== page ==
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National survey among dermatologists names top 5 sunscreens

Coolibar, a sun protective clothing company, conducted their annual sunscreen survey among dermatologists at the 2007 American Academy of Dermatology Annual Meeting.  The survey was completed by over 1000 dermatologists.  The results were different from previous years due to last years approval of Mexoryl by the FDA.  Mexoryl is an ingredient in sunscreen that has been widely used in Europe.  Last year the FDA approved the drug for use in the US.  Anthelios, made by LOreal, contains Mexoryl which is said to absorb UVA rays.  The survey revealed a total of ten recommended sunscreens with Neutrogena, Coppertone, Anthelios, Blue Lizard, and Solbar as the top five.  Also on the list were Aveeno, Oil of Olay, Vanicream, Bull Frog, and Ombrelle.

 

For more information visit http://www.coolibar.com/bestsunscreensurvey2007.html

 

 

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Tea may reduce risk of developing skin cancer

Researchers at the Dartmouth Medical School compared adults with basal cell carcinoma, and adults with squamous cell carcinoma to healthy adults.  Participants were asked about their tea consumption of both green and black teas.  Both types of teas contain antioxidants which have been shown to prevent the development of skin cancer.  

Researchers discovered that people who drank tea regularly had a lower risk of either cancer and those who drank two or more cups a day had a 65% lower risk of developing squamous cell carcinoma.  There was a protective effective against basal cell, but to a lesser degree.

The researchers said that further research is necessary, and that that the results are not conclusive.  They suggested continued use of traditional sun protection behaviors, including wearing hats, long-sleeves and sunglasses, taking extra care with children and to use a factor 15+ sunscreen.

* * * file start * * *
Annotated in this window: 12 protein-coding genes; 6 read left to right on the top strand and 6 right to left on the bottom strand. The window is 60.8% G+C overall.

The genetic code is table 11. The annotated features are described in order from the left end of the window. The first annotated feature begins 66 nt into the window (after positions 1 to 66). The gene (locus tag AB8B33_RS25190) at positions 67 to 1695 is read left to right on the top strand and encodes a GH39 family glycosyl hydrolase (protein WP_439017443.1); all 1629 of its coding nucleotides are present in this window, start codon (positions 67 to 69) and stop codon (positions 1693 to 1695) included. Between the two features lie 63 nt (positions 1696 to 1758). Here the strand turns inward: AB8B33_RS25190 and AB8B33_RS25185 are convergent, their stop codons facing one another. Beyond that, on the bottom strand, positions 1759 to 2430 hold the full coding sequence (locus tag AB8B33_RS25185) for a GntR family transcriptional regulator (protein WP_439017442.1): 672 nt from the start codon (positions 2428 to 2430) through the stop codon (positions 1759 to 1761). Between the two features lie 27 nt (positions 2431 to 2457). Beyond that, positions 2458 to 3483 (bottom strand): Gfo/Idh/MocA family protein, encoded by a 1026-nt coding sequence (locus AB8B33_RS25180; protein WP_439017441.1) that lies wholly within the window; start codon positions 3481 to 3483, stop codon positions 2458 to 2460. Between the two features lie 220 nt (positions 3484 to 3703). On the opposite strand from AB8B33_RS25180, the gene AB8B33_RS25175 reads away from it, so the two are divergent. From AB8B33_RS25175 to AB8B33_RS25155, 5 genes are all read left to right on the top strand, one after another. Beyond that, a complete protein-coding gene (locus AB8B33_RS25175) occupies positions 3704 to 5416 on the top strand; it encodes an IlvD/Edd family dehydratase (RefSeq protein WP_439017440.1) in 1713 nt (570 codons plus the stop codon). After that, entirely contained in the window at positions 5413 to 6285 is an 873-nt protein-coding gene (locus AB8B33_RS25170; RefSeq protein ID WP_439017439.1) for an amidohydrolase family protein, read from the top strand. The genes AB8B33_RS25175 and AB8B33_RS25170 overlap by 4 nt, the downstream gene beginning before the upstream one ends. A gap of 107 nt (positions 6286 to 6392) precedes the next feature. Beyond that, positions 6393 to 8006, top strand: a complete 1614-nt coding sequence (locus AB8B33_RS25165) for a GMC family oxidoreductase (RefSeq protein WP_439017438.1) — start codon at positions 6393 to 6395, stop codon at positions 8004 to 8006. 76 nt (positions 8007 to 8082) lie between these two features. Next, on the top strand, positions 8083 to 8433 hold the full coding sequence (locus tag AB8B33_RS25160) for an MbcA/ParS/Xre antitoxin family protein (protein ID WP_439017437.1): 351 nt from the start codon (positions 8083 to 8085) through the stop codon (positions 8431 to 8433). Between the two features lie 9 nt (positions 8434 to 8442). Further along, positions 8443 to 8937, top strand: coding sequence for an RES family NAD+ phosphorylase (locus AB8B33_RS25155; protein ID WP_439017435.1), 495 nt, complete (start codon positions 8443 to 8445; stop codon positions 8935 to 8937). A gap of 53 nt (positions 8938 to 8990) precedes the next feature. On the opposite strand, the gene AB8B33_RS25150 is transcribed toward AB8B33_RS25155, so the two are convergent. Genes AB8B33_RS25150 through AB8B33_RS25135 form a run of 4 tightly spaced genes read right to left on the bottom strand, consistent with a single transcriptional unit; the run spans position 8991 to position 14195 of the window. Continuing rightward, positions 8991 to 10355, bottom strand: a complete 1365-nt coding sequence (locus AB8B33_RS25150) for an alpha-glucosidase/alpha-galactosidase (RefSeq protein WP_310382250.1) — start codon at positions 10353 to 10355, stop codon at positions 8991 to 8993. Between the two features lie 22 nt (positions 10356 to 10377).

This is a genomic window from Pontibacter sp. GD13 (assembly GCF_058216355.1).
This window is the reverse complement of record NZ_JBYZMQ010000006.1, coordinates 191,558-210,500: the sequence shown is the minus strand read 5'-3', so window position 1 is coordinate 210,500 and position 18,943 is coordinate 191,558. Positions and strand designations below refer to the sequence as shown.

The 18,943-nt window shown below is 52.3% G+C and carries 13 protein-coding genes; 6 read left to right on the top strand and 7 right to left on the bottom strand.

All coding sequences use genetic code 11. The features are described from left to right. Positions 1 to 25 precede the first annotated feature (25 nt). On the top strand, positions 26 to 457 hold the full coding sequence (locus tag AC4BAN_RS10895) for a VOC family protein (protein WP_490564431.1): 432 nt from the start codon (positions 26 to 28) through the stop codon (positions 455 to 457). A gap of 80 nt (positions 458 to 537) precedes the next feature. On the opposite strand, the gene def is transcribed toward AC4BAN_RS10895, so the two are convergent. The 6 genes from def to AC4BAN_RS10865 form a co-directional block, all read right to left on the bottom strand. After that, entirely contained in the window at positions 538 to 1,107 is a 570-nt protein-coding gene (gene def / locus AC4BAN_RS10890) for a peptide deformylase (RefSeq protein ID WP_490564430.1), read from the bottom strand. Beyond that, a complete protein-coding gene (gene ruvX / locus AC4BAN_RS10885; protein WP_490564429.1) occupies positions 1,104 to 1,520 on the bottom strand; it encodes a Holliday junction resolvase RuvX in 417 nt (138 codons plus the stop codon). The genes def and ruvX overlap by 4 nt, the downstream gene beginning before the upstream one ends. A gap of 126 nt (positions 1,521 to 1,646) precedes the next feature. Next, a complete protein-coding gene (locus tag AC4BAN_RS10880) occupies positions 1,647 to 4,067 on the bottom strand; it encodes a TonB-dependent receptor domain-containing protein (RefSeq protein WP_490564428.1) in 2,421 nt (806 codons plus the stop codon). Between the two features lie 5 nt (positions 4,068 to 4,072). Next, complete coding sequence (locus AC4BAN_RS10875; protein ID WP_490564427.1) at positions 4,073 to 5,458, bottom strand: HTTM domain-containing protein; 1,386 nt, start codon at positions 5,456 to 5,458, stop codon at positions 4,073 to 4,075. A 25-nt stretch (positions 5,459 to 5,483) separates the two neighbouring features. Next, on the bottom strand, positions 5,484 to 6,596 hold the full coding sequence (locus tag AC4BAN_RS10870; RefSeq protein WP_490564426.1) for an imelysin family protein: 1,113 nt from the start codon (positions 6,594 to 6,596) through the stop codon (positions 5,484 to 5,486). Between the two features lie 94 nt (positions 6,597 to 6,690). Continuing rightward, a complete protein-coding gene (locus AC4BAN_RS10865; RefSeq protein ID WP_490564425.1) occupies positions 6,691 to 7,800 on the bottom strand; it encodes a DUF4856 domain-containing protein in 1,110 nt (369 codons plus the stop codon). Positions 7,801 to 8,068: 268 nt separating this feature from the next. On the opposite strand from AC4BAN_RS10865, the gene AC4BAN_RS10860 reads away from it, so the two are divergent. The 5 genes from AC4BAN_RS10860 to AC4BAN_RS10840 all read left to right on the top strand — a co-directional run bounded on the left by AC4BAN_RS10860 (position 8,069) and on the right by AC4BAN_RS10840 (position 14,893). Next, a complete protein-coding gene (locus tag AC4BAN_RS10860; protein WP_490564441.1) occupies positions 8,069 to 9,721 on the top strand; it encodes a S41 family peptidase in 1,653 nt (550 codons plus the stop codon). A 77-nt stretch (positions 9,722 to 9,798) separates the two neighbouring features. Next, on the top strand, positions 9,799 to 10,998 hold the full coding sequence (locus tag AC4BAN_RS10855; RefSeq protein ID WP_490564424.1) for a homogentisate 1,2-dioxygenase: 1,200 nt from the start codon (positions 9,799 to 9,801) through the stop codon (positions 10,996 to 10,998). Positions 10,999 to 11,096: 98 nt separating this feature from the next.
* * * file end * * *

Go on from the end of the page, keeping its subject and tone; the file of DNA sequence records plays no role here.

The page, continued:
Source: http://news.bbc.co.uk/1/hi/health/6571147.stm

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Australian Cancer Council Pushing for Sun Safe Uniforms

Sun safety efforts emerged out of Australia over 20 years ago.  Now, as part of Cancer Council Victorias SunSmart program, school children must wear a hat or play in the shade when they are outside.  Now Cancer Council Victoria wants schools to take the next step. 

The Council recommends that uniforms have hemlines below the knees, sleeves past the elbows, collars, and be made of a tight-weave materials designed to protect students from the sun. The Council's call for minimum uniform standards is part of a submission to a State Government inquiry that will consider whether school uniforms meet health regulations, as well as the costs and benefits of mandatory uniforms.

"There are critical periods (during childhood and adolescence) where sun exposure is more likely to contribute to skin cancer later in life," says Ms Kylie Strong, manager for the Cancer Council Vicorias SunSmart Program.  "We are trying to build a really strong case that because children spend so much time at school, schools have a duty of care to protect students against foreseeable harm."

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